As part of a drive to create certainty for investors, a new bill has been introduced to replace old legislation. The Upstream Petroleum Resources Development (UPRD) Bill provides for greater certainty in terms of security of tenure by combining the rights for the exploration, development and production phase under one permit.

The draft bill was first published in June 2021 and discussions with industry stakeholders are ongoing. Organisations such as the South African Oil and Gas Alliance (SAOGA) will be coordinating responses to present to parliament.

Objectives of the bill include:

  • expanding black participation
  • promoting local employment and skills development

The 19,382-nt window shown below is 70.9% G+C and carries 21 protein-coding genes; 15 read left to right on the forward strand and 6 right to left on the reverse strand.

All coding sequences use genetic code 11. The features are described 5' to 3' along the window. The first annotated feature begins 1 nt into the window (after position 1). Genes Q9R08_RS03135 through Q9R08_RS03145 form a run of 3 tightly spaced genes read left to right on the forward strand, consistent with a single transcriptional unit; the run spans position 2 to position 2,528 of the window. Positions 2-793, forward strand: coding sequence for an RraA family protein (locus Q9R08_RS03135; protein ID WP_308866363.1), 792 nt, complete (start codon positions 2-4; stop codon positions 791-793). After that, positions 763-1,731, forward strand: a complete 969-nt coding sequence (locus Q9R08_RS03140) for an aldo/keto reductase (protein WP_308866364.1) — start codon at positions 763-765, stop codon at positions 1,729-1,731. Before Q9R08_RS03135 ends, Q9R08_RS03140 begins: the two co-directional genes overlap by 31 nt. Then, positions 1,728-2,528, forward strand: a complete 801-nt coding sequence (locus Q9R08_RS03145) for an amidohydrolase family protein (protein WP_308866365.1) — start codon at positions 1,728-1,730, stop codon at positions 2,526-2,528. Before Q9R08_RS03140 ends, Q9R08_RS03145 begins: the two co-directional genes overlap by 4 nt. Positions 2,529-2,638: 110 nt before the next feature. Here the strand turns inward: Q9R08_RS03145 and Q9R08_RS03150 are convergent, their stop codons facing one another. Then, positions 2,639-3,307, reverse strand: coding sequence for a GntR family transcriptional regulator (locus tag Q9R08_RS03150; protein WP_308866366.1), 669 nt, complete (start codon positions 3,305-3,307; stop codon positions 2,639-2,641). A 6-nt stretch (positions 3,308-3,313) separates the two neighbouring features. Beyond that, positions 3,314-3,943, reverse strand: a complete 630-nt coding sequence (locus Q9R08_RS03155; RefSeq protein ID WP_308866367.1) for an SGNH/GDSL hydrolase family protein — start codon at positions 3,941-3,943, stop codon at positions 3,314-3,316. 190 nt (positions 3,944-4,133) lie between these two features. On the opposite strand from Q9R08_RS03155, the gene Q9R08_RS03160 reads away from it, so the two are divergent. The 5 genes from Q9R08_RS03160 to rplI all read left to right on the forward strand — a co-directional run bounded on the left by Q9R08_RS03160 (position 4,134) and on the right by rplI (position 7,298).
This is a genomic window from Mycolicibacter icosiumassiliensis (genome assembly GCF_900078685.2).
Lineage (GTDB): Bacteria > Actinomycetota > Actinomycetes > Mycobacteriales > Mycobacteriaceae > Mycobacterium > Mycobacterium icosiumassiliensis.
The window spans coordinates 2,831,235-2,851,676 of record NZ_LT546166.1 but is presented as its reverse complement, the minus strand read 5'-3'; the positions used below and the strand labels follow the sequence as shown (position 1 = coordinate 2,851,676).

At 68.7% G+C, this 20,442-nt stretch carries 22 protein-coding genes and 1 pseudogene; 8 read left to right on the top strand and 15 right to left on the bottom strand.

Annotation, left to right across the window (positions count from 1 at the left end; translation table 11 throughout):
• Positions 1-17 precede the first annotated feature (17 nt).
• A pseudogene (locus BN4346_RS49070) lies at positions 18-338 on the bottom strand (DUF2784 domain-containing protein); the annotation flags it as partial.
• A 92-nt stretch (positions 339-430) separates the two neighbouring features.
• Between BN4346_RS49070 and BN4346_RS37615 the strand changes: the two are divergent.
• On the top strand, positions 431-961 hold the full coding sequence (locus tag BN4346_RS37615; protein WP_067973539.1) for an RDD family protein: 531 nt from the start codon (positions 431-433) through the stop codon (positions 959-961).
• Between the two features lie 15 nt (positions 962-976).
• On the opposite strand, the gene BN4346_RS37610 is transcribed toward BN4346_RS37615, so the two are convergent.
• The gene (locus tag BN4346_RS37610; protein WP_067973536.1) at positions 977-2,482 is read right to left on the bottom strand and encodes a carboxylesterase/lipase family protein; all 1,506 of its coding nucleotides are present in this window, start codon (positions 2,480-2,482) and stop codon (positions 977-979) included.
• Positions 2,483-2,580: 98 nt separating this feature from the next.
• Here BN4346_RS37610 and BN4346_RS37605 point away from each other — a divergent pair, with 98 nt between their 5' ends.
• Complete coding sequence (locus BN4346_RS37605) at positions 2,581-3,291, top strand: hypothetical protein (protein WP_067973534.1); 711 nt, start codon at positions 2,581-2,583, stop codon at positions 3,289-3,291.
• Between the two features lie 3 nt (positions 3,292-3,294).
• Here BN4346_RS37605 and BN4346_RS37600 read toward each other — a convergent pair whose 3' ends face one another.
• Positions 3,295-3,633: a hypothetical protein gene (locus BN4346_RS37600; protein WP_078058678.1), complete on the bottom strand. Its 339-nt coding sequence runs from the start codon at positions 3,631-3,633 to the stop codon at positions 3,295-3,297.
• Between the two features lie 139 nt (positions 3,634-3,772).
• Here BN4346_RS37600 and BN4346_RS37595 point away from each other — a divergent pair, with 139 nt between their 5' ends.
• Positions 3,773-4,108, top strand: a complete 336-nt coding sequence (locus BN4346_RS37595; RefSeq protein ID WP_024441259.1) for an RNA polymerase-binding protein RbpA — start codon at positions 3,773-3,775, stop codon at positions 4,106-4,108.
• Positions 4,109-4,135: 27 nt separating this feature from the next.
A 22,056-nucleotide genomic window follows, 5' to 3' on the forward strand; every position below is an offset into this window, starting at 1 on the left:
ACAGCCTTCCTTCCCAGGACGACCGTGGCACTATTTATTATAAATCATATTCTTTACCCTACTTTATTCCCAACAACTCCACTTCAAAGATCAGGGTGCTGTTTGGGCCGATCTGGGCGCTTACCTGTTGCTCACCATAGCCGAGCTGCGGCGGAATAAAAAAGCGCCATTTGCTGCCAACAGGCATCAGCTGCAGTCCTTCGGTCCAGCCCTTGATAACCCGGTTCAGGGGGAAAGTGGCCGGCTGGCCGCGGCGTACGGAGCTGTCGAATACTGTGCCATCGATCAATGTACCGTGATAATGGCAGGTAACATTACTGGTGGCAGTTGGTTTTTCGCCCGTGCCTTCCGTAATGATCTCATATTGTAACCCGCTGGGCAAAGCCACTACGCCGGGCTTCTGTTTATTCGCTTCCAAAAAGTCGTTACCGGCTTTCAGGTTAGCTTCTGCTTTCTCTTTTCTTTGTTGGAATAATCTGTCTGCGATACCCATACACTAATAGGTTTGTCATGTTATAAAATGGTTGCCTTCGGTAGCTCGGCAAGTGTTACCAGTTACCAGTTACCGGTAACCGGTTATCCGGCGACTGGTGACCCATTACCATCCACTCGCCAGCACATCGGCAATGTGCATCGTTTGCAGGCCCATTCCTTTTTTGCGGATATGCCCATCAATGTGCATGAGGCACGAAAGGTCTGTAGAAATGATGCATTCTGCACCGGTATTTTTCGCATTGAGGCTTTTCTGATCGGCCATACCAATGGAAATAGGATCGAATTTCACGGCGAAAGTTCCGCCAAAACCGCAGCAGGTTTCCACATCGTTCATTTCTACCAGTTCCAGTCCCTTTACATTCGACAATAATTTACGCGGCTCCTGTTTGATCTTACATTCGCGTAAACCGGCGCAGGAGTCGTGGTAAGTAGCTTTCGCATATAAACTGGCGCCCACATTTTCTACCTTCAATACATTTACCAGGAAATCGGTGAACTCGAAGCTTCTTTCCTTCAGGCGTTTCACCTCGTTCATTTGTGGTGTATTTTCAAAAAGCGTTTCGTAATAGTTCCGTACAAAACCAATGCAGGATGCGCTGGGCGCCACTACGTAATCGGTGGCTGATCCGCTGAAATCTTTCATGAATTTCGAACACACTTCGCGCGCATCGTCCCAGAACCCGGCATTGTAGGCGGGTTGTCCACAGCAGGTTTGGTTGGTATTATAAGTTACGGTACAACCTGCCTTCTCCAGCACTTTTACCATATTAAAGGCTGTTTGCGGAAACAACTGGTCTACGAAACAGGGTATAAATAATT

• creating an enabling environment to accelerate exploration and production of South Africa’s petroleum resources.

Revised draft regulations related to hydraulic fracking in the gas-rich Karoo region were published by the DFFE in July 2022 for public comment. Fracking is a drilling technique that is widely used in other jurisdictions such as the United States, but environmental concerns have been raised. Dr Masangane told Bloomberg in an interview that groundwater and geological studies are being conducted in the biodiversity-rich areas of the Karoo and that once regulations have been finalised, seismic activity will be undertaken to establish which blocks to license.